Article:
Third: Look, Brother died so that we can live. You must believe that in order to be saved.

    Second: Saved from what?

    Third: Eternal fire where there is weeping and gnashing of teeth.

    Second: That sounds intense. OK, so Mother loves us so much that she made Brother die for us, because that’s the only way we can live. But Brother’s not actually dead anymore. And if I don’t believe in Brother and call him master, then Mother will send me to the furnace after delivery? And that’s how Mother expresses her unconditional love to us? And that’s good news? And this is all in the Book you found that was written by other babies?

    Third: Yes! You finally got it! Hallelujah!!

  9. Laurie, I am also amazed at how the story is sparking responses especially from Christians, who believe in life after death.
    As Christians it is important to make sure we know what we are talking about, lest Satan tempts us to pick the easy road of just spreading things that may have messages that may not agree with Jesus or our core values.
    The first time, I got this story I was truly touched and I forwarded it to all my friends.
    It was the worst mistake I had ever done and that I learnt some very important lessons.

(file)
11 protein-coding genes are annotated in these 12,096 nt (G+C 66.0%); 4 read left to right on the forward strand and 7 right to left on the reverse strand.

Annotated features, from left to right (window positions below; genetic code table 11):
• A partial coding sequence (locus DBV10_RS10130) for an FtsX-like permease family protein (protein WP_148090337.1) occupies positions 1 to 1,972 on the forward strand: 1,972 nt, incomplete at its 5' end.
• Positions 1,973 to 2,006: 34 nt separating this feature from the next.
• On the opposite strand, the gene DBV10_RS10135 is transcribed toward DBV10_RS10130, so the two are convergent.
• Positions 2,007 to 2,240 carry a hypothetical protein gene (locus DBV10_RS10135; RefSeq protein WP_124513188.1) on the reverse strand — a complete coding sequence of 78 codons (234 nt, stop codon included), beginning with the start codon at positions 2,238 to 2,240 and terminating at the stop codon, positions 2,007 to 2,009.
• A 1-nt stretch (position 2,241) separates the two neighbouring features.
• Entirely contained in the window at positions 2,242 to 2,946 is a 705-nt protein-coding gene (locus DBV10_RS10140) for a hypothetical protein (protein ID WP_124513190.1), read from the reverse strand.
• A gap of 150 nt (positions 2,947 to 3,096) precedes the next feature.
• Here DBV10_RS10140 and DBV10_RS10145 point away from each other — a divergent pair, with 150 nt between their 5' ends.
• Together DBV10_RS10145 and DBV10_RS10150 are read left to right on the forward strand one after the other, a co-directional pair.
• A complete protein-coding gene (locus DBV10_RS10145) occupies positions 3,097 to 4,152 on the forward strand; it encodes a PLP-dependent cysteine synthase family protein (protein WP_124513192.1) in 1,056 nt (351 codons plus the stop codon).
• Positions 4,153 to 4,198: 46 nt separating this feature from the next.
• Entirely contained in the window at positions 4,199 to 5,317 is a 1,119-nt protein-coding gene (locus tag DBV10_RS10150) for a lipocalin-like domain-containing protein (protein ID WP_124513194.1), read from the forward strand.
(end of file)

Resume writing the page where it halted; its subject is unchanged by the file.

Two of my friends are blind and one is crippled. They said the story was upsetting to them because it made them feel inadequate and they felt quite sad. I honestly did not expect that response.
    My other friend, who is also a very good born again Christian, got depressed because when she was born she never saw her mother. She was dumped on the wayside and she was raised as an orphan.
    Luckily, they all forgave me but I promised myself and God that I’ll be more careful. I really really felt bad (cried a lot)

    So I was just reading through your comments and something really caught my eye. As pointed out by Roni Vincent, both kids will have the “same” result. As Christians, it important to also take into consideration other people and what they think. I’d like to tell Roni thanks for pointing this out, because I felt the same thing when I read the story the second time. I believe this is by far and large the most important thing about the story. Because we all know about mother’s love right? The mother will not reject, kill, beat, torture or punish the baby who doubted. Would God really punish people for doubting? I am afraid to judge sometimes. Because we know that a mother’s love is unconditional. Maybe there is a mother out there who will kill her child for not believing in her, I sincerely hope no such person is allowed to be a mother. This story really confused me and I really hard to pray hard about it.